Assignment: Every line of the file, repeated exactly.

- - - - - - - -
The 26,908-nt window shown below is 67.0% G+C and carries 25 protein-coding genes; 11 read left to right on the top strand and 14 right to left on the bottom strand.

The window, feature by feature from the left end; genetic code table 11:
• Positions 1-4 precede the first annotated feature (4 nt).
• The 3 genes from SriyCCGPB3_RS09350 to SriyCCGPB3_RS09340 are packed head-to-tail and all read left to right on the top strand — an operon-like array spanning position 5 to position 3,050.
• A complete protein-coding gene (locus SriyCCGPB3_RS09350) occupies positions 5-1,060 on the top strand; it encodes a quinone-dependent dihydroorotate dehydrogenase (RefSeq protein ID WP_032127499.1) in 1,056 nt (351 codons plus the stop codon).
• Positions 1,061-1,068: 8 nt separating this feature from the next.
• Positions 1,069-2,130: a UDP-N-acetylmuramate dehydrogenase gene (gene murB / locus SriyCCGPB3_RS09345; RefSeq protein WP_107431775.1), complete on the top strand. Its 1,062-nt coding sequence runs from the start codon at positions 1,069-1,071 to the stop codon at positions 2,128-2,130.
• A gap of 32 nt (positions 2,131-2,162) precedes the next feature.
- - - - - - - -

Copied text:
The 26,908-nt window shown below is 67.0% G+C and carries 25 protein-coding genes; 11 read left to right on the top strand and 14 right to left on the bottom strand.

The window, feature by feature from the left end; genetic code table 11:
• Positions 1-4 precede the first annotated feature (4 nt).
• The 3 genes from SriyCCGPB3_RS09350 to SriyCCGPB3_RS09340 are packed head-to-tail and all read left to right on the top strand — an operon-like array spanning position 5 to position 3,050.
• A complete protein-coding gene (locus SriyCCGPB3_RS09350) occupies positions 5-1,060 on the top strand; it encodes a quinone-dependent dihydroorotate dehydrogenase (RefSeq protein ID WP_032127499.1) in 1,056 nt (351 codons plus the stop codon).
• Positions 1,061-1,068: 8 nt separating this feature from the next.
• Positions 1,069-2,130: a UDP-N-acetylmuramate dehydrogenase gene (gene murB / locus SriyCCGPB3_RS09345; RefSeq protein WP_107431775.1), complete on the top strand. Its 1,062-nt coding sequence runs from the start codon at positions 1,069-1,071 to the stop codon at positions 2,128-2,130.
• A gap of 32 nt (positions 2,131-2,162) precedes the next feature.